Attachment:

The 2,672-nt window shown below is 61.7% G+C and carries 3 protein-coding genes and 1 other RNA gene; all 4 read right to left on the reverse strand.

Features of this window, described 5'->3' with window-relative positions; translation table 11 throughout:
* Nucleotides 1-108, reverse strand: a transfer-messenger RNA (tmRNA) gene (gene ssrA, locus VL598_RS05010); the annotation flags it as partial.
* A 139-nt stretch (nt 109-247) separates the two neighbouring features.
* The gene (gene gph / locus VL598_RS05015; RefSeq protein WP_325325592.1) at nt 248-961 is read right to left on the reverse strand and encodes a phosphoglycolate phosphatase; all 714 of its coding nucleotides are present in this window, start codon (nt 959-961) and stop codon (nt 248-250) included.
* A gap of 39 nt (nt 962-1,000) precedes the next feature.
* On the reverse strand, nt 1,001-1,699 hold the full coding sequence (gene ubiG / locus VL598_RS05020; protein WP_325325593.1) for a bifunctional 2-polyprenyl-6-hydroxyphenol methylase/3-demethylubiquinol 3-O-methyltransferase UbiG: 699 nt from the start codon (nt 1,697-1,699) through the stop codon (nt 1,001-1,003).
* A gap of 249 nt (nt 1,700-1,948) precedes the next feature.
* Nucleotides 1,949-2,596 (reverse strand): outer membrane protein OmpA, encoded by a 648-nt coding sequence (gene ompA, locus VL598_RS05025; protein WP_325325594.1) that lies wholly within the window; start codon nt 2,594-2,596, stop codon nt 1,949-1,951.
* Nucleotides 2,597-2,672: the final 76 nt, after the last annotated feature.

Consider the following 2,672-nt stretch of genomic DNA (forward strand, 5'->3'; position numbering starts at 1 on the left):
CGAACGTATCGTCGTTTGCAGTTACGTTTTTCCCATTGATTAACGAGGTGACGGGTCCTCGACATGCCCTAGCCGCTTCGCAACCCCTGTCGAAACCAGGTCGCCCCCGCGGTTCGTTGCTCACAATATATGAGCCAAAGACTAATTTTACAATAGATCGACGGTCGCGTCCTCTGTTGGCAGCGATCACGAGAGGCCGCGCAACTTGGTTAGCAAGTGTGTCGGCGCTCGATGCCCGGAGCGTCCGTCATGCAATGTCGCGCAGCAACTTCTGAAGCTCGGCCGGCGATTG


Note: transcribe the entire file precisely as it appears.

The 2,672-nt window shown below is 61.7% G+C and carries 3 protein-coding genes and 1 other RNA gene; all 4 read right to left on the reverse strand.

Features of this window, described 5'->3' with window-relative positions; translation table 11 throughout:
* Nucleotides 1-108, reverse strand: a transfer-messenger RNA (tmRNA) gene (gene ssrA, locus VL598_RS05010); the annotation flags it as partial.
* A 139-nt stretch (nt 109-247) separates the two neighbouring features.
* The gene (gene gph / locus VL598_RS05015; RefSeq protein WP_325325592.1) at nt 248-961 is read right to left on the reverse strand and encodes a phosphoglycolate phosphatase; all 714 of its coding nucleotides are present in this window, start codon (nt 959-961) and stop codon (nt 248-250) included.
* A gap of 39 nt (nt 962-1,000) precedes the next feature.
* On the reverse strand, nt 1,001-1,699 hold the full coding sequence (gene ubiG / locus VL598_RS05020; protein WP_325325593.1) for a bifunctional 2-polyprenyl-6-hydroxyphenol methylase/3-demethylubiquinol 3-O-methyltransferase UbiG: 699 nt from the start codon (nt 1,697-1,699) through the stop codon (nt 1,001-1,003).
* A gap of 249 nt (nt 1,700-1,948) precedes the next feature.
* Nucleotides 1,949-2,596 (reverse strand): outer membrane protein OmpA, encoded by a 648-nt coding sequence (gene ompA, locus VL598_RS05025; protein WP_325325594.1) that lies wholly within the window; start codon nt 2,594-2,596, stop codon nt 1,949-1,951.
* Nucleotides 2,597-2,672: the final 76 nt, after the last annotated feature.

Consider the following 2,672-nt stretch of genomic DNA (forward strand, 5'->3'; position numbering starts at 1 on the left):
CGAACGTATCGTCGTTTGCAGTTACGTTTTTCCCATTGATTAACGAGGTGACGGGTCCTCGACATGCCCTAGCCGCTTCGCAACCCCTGTCGAAACCAGGTCGCCCCCGCGGTTCGTTGCTCACAATATATGAGCCAAAGACTAATTTTACAATAGATCGACGGTCGCGTCCTCTGTTGGCAGCGATCACGAGAGGCCGCGCAACTTGGTTAGCAAGTGTGTCGGCGCTCGATGCCCGGAGCGTCCGTCATGCAATGTCGCGCAGCAACTTCTGAAGCTCGGCCGGCGATTG